Arni Youvetsi

Another package arrives from mum-in-law. What could it be? There is no regularity to when these gifts arrive or what they are…it depends on the ebb and flow of her impulses and what she comes across while shopping, so it is always a surprise. At any given day, the doorbell will buzz, her driver will pop in with a parcel, and C and I will crowd around it and inspect our loot. As I peel off the wrappings, my Iron Chef face comes on (at least in my head): “Hmmm, it’s cold, hmmm, meat, hmmm, and the surprise ingredient is…lamb shank!

Wait. Did I say lamb shank? Only one of my most favorite kinds of meat around! I rubbed my hands together in glee. I already knew what it was fated to become. What better use for a favorite meat, than a favorite dish? A favorite Greek dish to be exact. Arni Youvetsi to be even more exact.

Arni Youvetsi, or lamb youvetsi, or giovetsi, is lamb baked with orzo (rice shaped pasta, like risoni) and tomato sauce. I fell madly in love with it in a Greek restaurant here, and when I finally made it to Greece, I wasted no time in eating my way through all the youvetsi’s they had to offer.

The recipe I used is adapted from Tessa Kiros’ Falling Cloudberries (I book that I adore). I changed the quantities a bit to suit our tastes (more garlic!) and the ingredients I had. Her recipe calls for lamb meat with no bone, but as the shanks looked like cute mini-osso buco’s, I wanted to include the whole thing.

Arni Youvetsi
(adapted from Falling Cloudberries by Tessa Kiros)

  • 3 tablespoons olive oil
  • 750 grams lamb shank (not whole, cut crosswise as beef and veal shanks are)
  • 2 red onions, chopped
  • 4-5 garlic cloves, chopped
  • 1 400-gram tin of chopped tomatoes with juice
  • 1 400-gram tin of whole tomatoes, drained, juice reserved
  • 1 cinnamon stick
  • 40 grams butter
  • 500 grams orzo
  • 150-200 grams feta cheese
  • Freshly grated parmesan, to serve

- Heat olive oil in a heavy, oven-proof casserole and brown lamb on all sides. Remove meat and set aside.
- Add onions to the same casserole and sauté until soft, adding a little more oil if necessary.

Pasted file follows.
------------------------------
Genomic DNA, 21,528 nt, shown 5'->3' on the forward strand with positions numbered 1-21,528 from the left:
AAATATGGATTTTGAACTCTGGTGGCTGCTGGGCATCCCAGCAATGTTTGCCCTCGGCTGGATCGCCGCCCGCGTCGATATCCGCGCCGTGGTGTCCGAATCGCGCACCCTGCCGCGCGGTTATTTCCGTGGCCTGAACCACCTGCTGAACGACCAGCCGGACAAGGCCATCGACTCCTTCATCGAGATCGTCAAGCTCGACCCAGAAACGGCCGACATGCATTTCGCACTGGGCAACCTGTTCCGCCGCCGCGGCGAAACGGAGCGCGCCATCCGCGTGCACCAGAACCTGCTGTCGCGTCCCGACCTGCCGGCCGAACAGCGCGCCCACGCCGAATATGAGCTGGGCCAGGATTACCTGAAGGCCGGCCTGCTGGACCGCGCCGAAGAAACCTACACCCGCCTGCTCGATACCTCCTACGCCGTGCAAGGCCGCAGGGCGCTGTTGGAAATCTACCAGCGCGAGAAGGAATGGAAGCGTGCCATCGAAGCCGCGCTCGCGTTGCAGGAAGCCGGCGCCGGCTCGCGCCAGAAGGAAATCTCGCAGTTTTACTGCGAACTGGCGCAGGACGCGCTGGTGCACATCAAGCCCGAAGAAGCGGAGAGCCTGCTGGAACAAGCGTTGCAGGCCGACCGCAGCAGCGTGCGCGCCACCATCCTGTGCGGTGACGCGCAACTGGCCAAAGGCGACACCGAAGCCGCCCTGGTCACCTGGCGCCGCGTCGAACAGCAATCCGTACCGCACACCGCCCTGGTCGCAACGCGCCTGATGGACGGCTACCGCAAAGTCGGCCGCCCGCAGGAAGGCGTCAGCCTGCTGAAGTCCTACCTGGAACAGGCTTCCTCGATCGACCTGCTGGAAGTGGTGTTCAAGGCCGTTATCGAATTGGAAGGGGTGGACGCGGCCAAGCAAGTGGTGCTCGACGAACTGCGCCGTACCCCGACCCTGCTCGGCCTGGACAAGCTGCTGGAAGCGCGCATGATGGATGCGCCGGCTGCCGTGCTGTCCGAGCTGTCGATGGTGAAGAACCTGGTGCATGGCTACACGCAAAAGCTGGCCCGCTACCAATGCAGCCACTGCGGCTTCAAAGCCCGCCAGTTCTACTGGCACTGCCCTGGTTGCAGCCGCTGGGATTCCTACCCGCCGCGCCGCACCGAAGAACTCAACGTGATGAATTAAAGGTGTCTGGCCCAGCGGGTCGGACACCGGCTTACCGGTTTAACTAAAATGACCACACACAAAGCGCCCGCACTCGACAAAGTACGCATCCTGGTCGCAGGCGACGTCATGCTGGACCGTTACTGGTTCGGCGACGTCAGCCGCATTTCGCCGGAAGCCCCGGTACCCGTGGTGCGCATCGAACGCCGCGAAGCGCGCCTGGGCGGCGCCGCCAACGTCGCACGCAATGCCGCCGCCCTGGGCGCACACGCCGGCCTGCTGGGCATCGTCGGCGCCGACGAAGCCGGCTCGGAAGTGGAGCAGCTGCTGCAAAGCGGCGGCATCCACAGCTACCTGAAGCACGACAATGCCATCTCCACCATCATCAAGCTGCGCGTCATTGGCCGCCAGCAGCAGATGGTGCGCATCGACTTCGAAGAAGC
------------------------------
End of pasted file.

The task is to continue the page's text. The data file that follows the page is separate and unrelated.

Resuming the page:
- Add the garlic and sauté for a couple of minutes more, then return lamb to the pan.
- Add the tomatoes (crushed and whole). Stir and mash the whole tomatoes roughly with the back of your spoon. Salt and pepper to taste.
- Add the cinnamon stick and the butter, give it a stir, and then let it simmer for about 5 minutes.
- While your pot is simmering, take the reserved juice from the tomatoes, stick it in a measuring jug, and top up with water until you have 4 cups (1 liter). Heat the liquid first (I did this in a microwave) and then add to your pot.
- Cover and bake in an 180C/350F oven until lamb is tender.
- Rinse pasta in a sieve or colander and drain. Add to the pot once lamb is tender and stir through until well incorporated. Cover pot and return to oven for about 15-17 minutes, or until the pasta is cooked and has absorbed most of the sauce. You can add more hot water if it seems too dry. (pasta cooks longer in the oven, so a pasta that usually takes 7 minutes will take about 15 in the oven)
- Once done, remove from the oven and stir in crumbled feta while it’s still hot, so the cheese melts a bit. (this part is optional but I like it)
- Serve with freshly grated parmesan.

Just as it sounds and appears, this is no glamorous, sophisticated dish. It is hearty and comforting. A very Sunday-family-meal type of dish that you can imagine some robust Greek yaya (or yiayia – grandmother in Greek) making. This is not a summer sort of dish either. The fact that I made it in this blazing heat is a testament to how much I love it.